Reliable Partners: Female Entrepreneurs more successful than Male Businesses in Spanish Crisis

Courage, persistence and a good portion of innovative potential – being self-employed demands certain features, especially within an economy witnessing unemployment rates up to 25%. The Spanish labour market was severely affected by the worldwide economic crisis and all those Spaniards owning their own businesses were even more endangered, struggling alone against the crisis. In the same time all those businesses surviving the crisis are very attractive partners for European companies, even more if they deal generally with small and medium enterprises (SME). Based on the results of a recently published report by the Spanish Self-Employed Federation (ATA), companies, operating in a Spanish B2B-environment should urgently revisit their Gender Diversity, as ATA comes to a very clear conclusion: Female entrepreneurs were more resistant and successful than their male counterparts.

Between 2008 and 2012 more than 320.000 self-employed men were forced to interrupt or end their economic autonomy, a decrease by 14% and a higher portion compared with the 63.500 female self-employees (5.7%) who quit their professional status. Adding up the numbers more than 80% of all Spanish entrepreneurs sustaining an economic failure were men. Obviously female businesses are stable and reliable clients within the Spanish market, making them very attractive for cross-border co-operations for European companies.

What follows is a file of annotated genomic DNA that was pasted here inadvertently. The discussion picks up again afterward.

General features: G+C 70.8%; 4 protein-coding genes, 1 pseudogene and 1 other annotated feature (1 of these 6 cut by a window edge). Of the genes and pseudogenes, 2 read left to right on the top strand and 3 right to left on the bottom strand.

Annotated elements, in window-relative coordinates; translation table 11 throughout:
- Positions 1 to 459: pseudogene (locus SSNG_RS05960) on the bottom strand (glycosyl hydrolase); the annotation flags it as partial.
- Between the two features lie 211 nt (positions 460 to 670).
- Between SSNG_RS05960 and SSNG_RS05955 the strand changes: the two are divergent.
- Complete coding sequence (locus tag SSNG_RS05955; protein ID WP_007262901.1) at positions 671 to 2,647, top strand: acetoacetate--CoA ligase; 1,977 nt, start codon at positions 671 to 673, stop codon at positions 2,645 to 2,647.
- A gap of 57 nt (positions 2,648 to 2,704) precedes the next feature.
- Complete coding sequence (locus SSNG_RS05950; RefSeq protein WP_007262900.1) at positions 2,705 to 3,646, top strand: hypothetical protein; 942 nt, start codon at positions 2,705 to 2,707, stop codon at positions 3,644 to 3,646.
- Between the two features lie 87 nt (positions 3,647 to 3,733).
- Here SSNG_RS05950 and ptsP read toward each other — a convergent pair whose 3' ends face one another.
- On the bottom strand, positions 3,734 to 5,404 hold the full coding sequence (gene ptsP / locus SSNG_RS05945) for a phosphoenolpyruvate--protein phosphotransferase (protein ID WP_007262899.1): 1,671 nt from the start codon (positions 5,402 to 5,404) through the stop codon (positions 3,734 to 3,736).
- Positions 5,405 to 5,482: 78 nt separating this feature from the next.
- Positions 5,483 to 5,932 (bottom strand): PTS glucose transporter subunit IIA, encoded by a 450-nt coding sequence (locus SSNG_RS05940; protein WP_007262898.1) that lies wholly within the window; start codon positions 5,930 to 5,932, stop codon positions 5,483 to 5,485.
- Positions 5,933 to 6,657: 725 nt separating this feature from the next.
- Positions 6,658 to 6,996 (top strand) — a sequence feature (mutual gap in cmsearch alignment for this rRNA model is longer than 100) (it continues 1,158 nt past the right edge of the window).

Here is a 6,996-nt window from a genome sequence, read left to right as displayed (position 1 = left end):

Of course the results cannot be related to a typical male weakness vis-à-vis the crisis. Men are in lead in agriculture, transport and industry, domains that proved to be especially vulnerable in the crisis, which took its start within the Spanish real estate industry. Nevertheless numerous important sectors are dominated by female entrepreneurs, for example commerce, the hotel and restaurant sector, health or the financial and insurance sector. The 1 million Spanish women are making up the highest share of self-employees (32.6%) in Europe, although numbers of self-employed women in other countries like France, Belgium, Greece or Germany are not that bad, lying around 30%.

Companies need to take into account the growing influence and importance of female entrepreneurs, especially when they are in close B2B-exchange with SME in domains like tourism, health or professional, scientific and technical activities. Hence it would be a huge strategic fault to restrict Gender-Diversity to B2C-departments, a bias which can be observed in many companies. Nowadays they start to change this attitude and include B2B-sectors into their Diversity-Approach.